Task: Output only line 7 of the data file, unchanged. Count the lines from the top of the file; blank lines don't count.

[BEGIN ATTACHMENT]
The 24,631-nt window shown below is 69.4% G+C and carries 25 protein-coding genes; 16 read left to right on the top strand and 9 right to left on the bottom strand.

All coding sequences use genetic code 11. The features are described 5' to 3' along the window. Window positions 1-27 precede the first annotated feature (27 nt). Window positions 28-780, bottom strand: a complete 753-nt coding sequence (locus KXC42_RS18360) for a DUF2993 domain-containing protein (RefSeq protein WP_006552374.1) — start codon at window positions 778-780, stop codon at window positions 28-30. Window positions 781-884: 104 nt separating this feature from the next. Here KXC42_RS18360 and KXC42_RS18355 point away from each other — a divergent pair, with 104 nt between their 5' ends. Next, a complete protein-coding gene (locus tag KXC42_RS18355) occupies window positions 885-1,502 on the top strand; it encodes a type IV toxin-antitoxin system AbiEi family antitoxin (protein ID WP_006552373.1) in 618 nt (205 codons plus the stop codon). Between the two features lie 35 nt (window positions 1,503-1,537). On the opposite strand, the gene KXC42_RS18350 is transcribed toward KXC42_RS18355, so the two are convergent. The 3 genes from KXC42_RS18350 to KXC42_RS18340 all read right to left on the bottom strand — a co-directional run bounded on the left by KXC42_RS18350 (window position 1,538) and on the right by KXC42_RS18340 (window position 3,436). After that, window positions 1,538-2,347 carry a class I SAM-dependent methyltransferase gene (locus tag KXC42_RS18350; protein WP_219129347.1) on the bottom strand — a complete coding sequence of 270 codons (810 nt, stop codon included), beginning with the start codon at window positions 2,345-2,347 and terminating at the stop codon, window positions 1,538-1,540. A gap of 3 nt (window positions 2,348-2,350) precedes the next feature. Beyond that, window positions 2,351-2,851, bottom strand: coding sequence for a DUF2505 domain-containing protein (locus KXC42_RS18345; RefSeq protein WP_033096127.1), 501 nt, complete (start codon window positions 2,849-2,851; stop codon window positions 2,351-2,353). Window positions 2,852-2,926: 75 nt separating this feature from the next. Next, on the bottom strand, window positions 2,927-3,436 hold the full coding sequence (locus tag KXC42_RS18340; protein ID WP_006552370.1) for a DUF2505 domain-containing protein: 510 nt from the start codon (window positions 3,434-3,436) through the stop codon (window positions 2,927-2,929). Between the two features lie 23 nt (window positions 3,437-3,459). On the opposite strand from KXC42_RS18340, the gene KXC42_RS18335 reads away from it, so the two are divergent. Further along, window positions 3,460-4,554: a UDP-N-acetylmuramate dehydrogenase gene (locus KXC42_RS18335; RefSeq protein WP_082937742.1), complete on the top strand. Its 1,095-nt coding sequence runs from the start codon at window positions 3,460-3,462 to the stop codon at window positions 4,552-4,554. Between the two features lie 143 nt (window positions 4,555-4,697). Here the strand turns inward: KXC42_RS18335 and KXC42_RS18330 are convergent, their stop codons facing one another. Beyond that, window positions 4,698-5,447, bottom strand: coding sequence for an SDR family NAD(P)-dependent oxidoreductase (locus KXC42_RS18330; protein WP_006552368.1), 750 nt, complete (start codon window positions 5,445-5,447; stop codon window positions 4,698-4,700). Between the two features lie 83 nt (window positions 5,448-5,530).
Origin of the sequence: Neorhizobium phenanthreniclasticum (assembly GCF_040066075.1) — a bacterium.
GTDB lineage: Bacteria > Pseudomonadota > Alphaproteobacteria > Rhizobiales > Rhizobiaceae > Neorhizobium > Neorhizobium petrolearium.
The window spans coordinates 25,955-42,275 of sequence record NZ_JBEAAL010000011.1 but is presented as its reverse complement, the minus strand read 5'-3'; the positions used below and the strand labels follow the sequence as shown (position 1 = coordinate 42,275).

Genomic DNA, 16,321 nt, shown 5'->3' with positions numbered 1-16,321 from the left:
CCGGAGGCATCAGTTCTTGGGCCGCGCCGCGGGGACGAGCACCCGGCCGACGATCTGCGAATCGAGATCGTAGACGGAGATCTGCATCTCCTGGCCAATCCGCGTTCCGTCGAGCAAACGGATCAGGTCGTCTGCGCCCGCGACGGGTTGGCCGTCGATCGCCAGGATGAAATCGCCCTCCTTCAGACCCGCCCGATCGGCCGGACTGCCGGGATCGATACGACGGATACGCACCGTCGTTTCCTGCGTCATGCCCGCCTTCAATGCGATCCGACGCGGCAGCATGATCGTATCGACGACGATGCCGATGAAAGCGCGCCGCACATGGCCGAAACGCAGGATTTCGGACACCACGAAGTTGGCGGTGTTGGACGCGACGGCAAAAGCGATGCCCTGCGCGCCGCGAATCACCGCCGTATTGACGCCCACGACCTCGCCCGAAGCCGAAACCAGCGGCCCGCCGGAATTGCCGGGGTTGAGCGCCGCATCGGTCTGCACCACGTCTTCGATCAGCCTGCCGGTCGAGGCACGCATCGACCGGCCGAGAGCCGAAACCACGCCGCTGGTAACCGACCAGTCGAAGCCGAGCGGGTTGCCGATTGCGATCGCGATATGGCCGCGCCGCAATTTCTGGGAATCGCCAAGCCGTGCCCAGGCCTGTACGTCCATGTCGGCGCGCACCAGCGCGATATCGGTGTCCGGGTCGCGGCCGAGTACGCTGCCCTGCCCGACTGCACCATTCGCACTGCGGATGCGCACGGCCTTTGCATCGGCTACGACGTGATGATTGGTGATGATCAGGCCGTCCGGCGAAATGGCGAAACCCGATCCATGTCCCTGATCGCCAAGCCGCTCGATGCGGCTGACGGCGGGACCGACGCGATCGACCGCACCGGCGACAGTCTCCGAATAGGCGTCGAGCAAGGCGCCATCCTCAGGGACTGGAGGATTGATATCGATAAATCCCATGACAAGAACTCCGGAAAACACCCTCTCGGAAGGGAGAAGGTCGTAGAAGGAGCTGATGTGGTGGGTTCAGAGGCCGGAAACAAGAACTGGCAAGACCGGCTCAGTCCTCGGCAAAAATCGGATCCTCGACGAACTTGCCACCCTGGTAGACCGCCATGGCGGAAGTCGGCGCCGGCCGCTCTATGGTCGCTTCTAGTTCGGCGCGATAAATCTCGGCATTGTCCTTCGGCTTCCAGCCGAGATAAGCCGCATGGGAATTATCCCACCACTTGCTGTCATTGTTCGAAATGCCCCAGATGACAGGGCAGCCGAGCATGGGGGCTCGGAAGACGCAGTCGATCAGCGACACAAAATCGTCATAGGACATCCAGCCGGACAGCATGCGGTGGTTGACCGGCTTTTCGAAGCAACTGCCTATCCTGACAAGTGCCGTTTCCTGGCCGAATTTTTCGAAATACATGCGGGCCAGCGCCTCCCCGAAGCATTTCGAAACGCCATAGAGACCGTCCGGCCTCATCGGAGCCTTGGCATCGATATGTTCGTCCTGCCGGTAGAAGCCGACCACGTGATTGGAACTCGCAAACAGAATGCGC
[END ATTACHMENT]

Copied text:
CCGGAGGCATCAGTTCTTGGGCCGCGCCGCGGGGACGAGCACCCGGCCGACGATCTGCGAATCGAGATCGTAGACGGAGATCTGCATCTCCTGGCCAATCCGCGTTCCGTCGAGCAAACGGATCAGGTCGTCTGCGCCCGCGACGGGTTGGCCGTCGATCGCCAGGATGAAATCGCCCTCCTTCAGACCCGCCCGATCGGCCGGACTGCCGGGATCGATACGACGGATACGCACCGTCGTTTCCTGCGTCATGCCCGCCTTCAATGCGATCCGACGCGGCAGCATGATCGTATCGACGACGATGCCGATGAAAGCGCGCCGCACATGGCCGAAACGCAGGATTTCGGACACCACGAAGTTGGCGGTGTTGGACGCGACGGCAAAAGCGATGCCCTGCGCGCCGCGAATCACCGCCGTATTGACGCCCACGACCTCGCCCGAAGCCGAAACCAGCGGCCCGCCGGAATTGCCGGGGTTGAGCGCCGCATCGGTCTGCACCACGTCTTCGATCAGCCTGCCGGTCGAGGCACGCATCGACCGGCCGAGAGCCGAAACCACGCCGCTGGTAACCGACCAGTCGAAGCCGAGCGGGTTGCCGATTGCGATCGCGATATGGCCGCGCCGCAATTTCTGGGAATCGCCAAGCCGTGCCCAGGCCTGTACGTCCATGTCGGCGCGCACCAGCGCGATATCGGTGTCCGGGTCGCGGCCGAGTACGCTGCCCTGCCCGACTGCACCATTCGCACTGCGGATGCGCACGGCCTTTGCATCGGCTACGACGTGATGATTGGTGATGATCAGGCCGTCCGGCGAAATGGCGAAACCCGATCCATGTCCCTGATCGCCAAGCCGCTCGATGCGGCTGACGGCGGGACCGACGCGATCGACCGCACCGGCGACAGTCTCCGAATAGGCGTCGAGCAAGGCGCCATCCTCAGGGACTGGAGGATTGATATCGATAAATCCCATGACAAGAACTCCGGAAAACACCCTCTCGGAAGGGAGAAGGTCGTAGAAGGAGCTGATGTGGTGGGTTCAGAGGCCGGAAACAAGAACTGGCAAGACCGGCTCAGTCCTCGGCAAAAATCGGATCCTCGACGAACTTGCCACCCTGGTAGACCGCCATGGCGGAAGTCGGCGCCGGCCGCTCTATGGTCGCTTCTAGTTCGGCGCGATAAATCTCGGCATTGTCCTTCGGCTTCCAGCCGAGATAAGCCGCATGGGAATTATCCCACCACTTGCTGTCATTGTTCGAAATGCCCCAGATGACAGGGCAGCCGAGCATGGGGGCTCGGAAGACGCAGTCGATCAGCGACACAAAATCGTCATAGGACATCCAGCCGGACAGCATGCGGTGGTTGACCGGCTTTTCGAAGCAACTGCCTATCCTGACAAGTGCCGTTTCCTGGCCGAATTTTTCGAAATACATGCGGGCCAGCGCCTCCCCGAAGCATTTCGAAACGCCATAGAGACCGTCCGGCCTCATCGGAGCCTTGGCATCGATATGTTCGTCCTGCCGGTAGAAGCCGACCACGTGATTGGAACTCGCAAACAGAATGCGC